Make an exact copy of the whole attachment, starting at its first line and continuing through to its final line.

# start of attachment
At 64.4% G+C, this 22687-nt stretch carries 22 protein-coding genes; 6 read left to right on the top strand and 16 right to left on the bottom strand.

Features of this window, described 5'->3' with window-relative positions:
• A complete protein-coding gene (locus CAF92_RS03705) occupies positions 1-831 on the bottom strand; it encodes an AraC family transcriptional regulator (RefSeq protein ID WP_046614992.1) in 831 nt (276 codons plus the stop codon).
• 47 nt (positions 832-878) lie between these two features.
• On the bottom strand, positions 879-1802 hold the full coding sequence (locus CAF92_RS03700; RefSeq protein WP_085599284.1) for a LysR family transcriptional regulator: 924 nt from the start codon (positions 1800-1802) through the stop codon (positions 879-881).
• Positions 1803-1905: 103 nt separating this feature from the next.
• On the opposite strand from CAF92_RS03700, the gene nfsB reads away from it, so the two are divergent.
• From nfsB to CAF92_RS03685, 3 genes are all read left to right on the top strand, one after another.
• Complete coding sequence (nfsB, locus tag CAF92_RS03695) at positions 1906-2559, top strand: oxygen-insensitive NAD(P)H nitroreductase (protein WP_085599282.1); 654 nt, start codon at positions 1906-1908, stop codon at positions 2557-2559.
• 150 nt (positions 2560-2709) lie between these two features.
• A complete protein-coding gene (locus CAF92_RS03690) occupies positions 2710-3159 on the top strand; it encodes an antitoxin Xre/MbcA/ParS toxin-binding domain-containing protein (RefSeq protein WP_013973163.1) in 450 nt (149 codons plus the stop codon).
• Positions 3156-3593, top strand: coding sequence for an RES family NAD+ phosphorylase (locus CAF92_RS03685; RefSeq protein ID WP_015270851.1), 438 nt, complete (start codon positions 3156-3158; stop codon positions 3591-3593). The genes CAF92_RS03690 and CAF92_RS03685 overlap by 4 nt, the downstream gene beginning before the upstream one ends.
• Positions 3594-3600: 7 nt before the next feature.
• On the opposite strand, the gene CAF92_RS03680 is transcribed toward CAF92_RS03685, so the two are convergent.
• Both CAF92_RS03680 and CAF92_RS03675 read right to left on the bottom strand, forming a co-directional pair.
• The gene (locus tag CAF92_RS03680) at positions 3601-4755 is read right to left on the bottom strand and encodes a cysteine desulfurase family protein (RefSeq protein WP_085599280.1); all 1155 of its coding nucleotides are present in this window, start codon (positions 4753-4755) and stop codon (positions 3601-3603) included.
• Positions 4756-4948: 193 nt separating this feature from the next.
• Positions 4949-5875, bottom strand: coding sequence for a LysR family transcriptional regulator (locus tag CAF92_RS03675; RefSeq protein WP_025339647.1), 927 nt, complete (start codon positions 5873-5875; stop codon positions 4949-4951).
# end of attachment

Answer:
At 64.4% G+C, this 22687-nt stretch carries 22 protein-coding genes; 6 read left to right on the top strand and 16 right to left on the bottom strand.

Features of this window, described 5'->3' with window-relative positions:
• A complete protein-coding gene (locus CAF92_RS03705) occupies positions 1-831 on the bottom strand; it encodes an AraC family transcriptional regulator (RefSeq protein ID WP_046614992.1) in 831 nt (276 codons plus the stop codon).
• 47 nt (positions 832-878) lie between these two features.
• On the bottom strand, positions 879-1802 hold the full coding sequence (locus CAF92_RS03700; RefSeq protein WP_085599284.1) for a LysR family transcriptional regulator: 924 nt from the start codon (positions 1800-1802) through the stop codon (positions 879-881).
• Positions 1803-1905: 103 nt separating this feature from the next.
• On the opposite strand from CAF92_RS03700, the gene nfsB reads away from it, so the two are divergent.
• From nfsB to CAF92_RS03685, 3 genes are all read left to right on the top strand, one after another.
• Complete coding sequence (nfsB, locus tag CAF92_RS03695) at positions 1906-2559, top strand: oxygen-insensitive NAD(P)H nitroreductase (protein WP_085599282.1); 654 nt, start codon at positions 1906-1908, stop codon at positions 2557-2559.
• 150 nt (positions 2560-2709) lie between these two features.
• A complete protein-coding gene (locus CAF92_RS03690) occupies positions 2710-3159 on the top strand; it encodes an antitoxin Xre/MbcA/ParS toxin-binding domain-containing protein (RefSeq protein WP_013973163.1) in 450 nt (149 codons plus the stop codon).
• Positions 3156-3593, top strand: coding sequence for an RES family NAD+ phosphorylase (locus CAF92_RS03685; RefSeq protein ID WP_015270851.1), 438 nt, complete (start codon positions 3156-3158; stop codon positions 3591-3593). The genes CAF92_RS03690 and CAF92_RS03685 overlap by 4 nt, the downstream gene beginning before the upstream one ends.
• Positions 3594-3600: 7 nt before the next feature.
• On the opposite strand, the gene CAF92_RS03680 is transcribed toward CAF92_RS03685, so the two are convergent.
• Both CAF92_RS03680 and CAF92_RS03675 read right to left on the bottom strand, forming a co-directional pair.
• The gene (locus tag CAF92_RS03680) at positions 3601-4755 is read right to left on the bottom strand and encodes a cysteine desulfurase family protein (RefSeq protein WP_085599280.1); all 1155 of its coding nucleotides are present in this window, start codon (positions 4753-4755) and stop codon (positions 3601-3603) included.
• Positions 4756-4948: 193 nt separating this feature from the next.
• Positions 4949-5875, bottom strand: coding sequence for a LysR family transcriptional regulator (locus tag CAF92_RS03675; RefSeq protein WP_025339647.1), 927 nt, complete (start codon positions 5873-5875; stop codon positions 4949-4951).